American Airlines Eases a Portion of its Carry-On Policy to Make Pet Travel a Bit Easier

Traveling with pets can be stressful for both animal and human, but a U.S.-based airline is making some changes to relieve a little bit of the stress.

American Airlines has shifted its carry-on policy to allow pet parents to bring both their pet and a full-sized carry-on into the cabin. Before the update, customers traveling with pets could only bring their pet carrier and a small personal item. Any full-sized carry-on bag, like those with wheels, had to be checked for a $35 fee. This was on top of the $150 fee charged for flying with a pet. Now, pet owners can choose between a full-sized carry-on or a personal item, but they can’t take both.

Cat being transported via pet carrier

Some travelers had taken issue with the extra fee to check their bags, when they were already paying one to have their pet in the cabin. The only other option was putting their pet in the cargo hold, which has restrictions. An airline spokesperson said the policy was updated to make things more convenient and comfortable for customers traveling with pets.

You can see the new policy on American Airlines’ website, which also details some of the other rules. Those include the fact that the pet needs to remain in their carrier below the seat in front of their owner the entire flight. Also, only dogs and cats that meet size, age, and destination requirements are allowed.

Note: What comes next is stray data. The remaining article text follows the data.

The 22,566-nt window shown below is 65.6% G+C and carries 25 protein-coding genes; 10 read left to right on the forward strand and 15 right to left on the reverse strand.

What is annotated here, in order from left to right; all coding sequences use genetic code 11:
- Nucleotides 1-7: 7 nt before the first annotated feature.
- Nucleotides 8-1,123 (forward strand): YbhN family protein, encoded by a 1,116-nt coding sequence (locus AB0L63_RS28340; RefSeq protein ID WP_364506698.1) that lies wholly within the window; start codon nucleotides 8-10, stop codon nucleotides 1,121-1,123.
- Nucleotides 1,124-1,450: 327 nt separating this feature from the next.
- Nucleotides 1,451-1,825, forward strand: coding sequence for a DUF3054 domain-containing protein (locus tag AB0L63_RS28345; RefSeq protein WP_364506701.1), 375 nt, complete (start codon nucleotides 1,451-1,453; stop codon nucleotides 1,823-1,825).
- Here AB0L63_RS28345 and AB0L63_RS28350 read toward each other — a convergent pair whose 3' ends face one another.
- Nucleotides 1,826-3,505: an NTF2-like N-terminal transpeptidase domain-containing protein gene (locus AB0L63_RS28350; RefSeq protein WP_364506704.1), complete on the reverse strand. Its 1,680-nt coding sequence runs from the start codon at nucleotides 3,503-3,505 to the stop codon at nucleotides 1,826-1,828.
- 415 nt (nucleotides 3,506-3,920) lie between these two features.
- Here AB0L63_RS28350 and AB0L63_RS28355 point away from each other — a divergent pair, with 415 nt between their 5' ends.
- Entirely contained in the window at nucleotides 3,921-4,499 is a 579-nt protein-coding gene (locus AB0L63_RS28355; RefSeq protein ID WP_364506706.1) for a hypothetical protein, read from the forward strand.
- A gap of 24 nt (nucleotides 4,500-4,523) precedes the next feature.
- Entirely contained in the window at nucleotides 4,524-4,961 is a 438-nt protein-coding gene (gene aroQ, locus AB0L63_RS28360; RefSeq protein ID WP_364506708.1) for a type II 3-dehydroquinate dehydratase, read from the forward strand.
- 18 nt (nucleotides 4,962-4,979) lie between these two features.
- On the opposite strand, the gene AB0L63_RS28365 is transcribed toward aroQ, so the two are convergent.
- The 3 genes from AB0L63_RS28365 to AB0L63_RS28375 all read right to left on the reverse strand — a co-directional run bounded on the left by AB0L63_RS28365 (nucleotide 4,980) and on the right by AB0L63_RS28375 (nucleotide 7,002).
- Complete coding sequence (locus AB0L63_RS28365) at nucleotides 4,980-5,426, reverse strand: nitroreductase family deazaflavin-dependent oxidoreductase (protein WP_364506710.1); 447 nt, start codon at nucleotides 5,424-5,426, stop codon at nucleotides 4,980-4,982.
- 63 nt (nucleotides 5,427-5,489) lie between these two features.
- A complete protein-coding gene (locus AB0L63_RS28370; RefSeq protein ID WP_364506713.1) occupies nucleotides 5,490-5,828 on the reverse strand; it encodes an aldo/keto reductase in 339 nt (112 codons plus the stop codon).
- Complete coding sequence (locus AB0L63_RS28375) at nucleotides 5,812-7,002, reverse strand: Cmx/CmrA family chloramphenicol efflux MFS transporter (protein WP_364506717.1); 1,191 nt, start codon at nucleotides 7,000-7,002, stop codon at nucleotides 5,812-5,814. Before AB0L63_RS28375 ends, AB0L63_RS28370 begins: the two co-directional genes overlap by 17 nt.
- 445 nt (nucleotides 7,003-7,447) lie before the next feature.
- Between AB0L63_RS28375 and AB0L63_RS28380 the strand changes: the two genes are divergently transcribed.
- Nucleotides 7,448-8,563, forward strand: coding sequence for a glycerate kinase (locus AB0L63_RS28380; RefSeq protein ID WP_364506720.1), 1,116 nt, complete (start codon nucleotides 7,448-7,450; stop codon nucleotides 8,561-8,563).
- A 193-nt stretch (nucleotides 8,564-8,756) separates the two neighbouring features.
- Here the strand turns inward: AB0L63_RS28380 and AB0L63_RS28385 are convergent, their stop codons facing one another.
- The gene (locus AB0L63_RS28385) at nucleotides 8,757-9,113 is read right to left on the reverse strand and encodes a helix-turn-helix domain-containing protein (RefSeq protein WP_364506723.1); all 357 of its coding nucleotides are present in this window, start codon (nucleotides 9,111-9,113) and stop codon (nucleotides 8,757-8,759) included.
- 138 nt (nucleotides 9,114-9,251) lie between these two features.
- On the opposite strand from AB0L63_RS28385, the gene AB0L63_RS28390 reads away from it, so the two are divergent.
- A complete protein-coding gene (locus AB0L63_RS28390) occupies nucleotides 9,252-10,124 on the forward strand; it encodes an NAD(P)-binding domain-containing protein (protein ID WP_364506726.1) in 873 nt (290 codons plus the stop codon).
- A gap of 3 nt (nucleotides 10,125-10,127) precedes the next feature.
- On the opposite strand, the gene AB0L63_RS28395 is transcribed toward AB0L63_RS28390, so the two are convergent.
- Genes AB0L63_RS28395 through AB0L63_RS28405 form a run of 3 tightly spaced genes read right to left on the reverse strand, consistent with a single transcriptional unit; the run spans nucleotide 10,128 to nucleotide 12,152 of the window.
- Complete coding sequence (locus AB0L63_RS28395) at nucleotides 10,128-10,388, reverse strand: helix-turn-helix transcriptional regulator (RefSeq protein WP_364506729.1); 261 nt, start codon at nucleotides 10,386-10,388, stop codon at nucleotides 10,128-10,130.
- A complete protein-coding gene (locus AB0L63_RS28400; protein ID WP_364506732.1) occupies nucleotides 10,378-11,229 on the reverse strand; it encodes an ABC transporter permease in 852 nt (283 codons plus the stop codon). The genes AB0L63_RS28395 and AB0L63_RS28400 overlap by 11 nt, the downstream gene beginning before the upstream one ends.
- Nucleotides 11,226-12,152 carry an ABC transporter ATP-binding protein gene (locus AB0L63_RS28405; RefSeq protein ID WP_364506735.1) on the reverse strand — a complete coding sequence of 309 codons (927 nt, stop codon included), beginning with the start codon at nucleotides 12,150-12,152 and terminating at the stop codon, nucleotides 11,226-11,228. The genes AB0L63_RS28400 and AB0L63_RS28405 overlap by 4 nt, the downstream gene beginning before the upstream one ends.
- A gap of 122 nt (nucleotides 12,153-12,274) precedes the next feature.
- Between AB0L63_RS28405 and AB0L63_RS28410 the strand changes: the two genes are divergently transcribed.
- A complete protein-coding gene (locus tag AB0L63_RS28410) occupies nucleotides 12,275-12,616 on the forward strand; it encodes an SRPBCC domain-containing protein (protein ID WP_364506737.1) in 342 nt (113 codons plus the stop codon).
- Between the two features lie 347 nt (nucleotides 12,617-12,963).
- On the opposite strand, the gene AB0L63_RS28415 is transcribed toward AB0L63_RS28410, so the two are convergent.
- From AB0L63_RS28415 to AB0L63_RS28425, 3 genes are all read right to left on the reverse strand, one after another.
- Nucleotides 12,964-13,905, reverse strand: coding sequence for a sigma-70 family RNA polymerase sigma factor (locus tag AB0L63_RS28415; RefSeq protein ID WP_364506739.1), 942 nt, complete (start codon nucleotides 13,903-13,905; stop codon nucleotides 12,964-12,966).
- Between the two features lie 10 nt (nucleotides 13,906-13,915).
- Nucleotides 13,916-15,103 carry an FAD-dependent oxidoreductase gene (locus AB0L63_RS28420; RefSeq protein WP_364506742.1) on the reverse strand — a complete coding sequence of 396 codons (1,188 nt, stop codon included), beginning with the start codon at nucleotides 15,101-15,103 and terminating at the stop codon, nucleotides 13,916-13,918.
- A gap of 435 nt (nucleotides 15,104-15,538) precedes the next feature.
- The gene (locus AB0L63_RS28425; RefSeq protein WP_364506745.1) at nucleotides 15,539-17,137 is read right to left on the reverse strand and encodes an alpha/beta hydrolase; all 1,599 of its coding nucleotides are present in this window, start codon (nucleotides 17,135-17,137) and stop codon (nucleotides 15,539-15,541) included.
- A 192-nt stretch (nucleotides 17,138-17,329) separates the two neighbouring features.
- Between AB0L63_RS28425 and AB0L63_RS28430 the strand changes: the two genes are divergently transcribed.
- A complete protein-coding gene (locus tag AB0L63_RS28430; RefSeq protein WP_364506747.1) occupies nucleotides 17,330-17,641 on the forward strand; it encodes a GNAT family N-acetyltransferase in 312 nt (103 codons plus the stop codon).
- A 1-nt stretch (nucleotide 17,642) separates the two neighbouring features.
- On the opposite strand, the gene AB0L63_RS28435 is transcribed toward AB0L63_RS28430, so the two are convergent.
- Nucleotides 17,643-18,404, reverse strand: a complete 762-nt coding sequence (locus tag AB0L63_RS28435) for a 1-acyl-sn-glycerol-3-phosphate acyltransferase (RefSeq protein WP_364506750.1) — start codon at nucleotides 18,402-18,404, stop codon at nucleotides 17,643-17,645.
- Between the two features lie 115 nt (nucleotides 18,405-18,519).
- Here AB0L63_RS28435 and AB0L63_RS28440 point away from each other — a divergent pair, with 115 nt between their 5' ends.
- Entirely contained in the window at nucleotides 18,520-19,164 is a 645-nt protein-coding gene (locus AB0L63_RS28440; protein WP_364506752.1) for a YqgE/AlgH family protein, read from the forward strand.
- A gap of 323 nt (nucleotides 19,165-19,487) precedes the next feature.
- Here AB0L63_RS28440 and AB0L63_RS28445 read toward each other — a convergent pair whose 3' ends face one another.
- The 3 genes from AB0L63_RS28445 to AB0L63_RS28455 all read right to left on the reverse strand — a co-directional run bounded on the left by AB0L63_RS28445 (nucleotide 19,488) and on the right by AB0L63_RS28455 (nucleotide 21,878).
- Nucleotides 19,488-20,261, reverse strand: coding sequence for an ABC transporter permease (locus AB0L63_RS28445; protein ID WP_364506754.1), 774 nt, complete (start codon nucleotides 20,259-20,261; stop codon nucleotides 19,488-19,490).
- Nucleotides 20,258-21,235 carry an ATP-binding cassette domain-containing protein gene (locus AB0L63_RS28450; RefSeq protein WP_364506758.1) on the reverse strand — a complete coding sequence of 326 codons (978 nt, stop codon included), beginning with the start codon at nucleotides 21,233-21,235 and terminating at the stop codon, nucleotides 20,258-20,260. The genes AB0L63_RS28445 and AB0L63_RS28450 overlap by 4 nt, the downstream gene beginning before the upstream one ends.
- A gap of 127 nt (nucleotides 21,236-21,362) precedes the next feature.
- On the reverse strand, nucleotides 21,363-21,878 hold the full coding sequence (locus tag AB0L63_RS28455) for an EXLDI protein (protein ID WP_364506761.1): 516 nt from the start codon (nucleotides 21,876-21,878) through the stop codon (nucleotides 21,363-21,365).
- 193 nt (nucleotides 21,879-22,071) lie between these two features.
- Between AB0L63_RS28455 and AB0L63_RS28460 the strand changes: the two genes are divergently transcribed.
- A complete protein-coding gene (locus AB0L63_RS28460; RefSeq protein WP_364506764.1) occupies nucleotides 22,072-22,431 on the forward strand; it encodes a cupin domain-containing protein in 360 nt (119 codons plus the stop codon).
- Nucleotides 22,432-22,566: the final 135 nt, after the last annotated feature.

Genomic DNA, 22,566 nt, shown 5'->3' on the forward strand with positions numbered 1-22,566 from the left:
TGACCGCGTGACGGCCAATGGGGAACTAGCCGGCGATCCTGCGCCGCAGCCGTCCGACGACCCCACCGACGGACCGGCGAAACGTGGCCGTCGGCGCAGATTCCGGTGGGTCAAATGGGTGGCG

Each airline and destination will have its own policies, so be sure to understand what’s expected of you and to have satisfied all those requirements before bringing your pet to the airport.

Dog sits in suitcase before owner travels

The American Kennel Club offers some tips for flying with pets. Those include scheduling a vet appointment seven to 10 days ahead of time to make sure your pet is healthy and up to date on all shots, with any necessary paperwork reflecting that. Ensure you’ve packed their medications and any prescription food, or that you know where to purchase the food upon arrival. For anxiety, talk with your veterinarian about options other than sedation, if possible. Aim for direct flights, bring an appropriately-sized carrier, and be extra careful with brachycephalic dogs because temperature and humidity changes can worsen respiratory issues.

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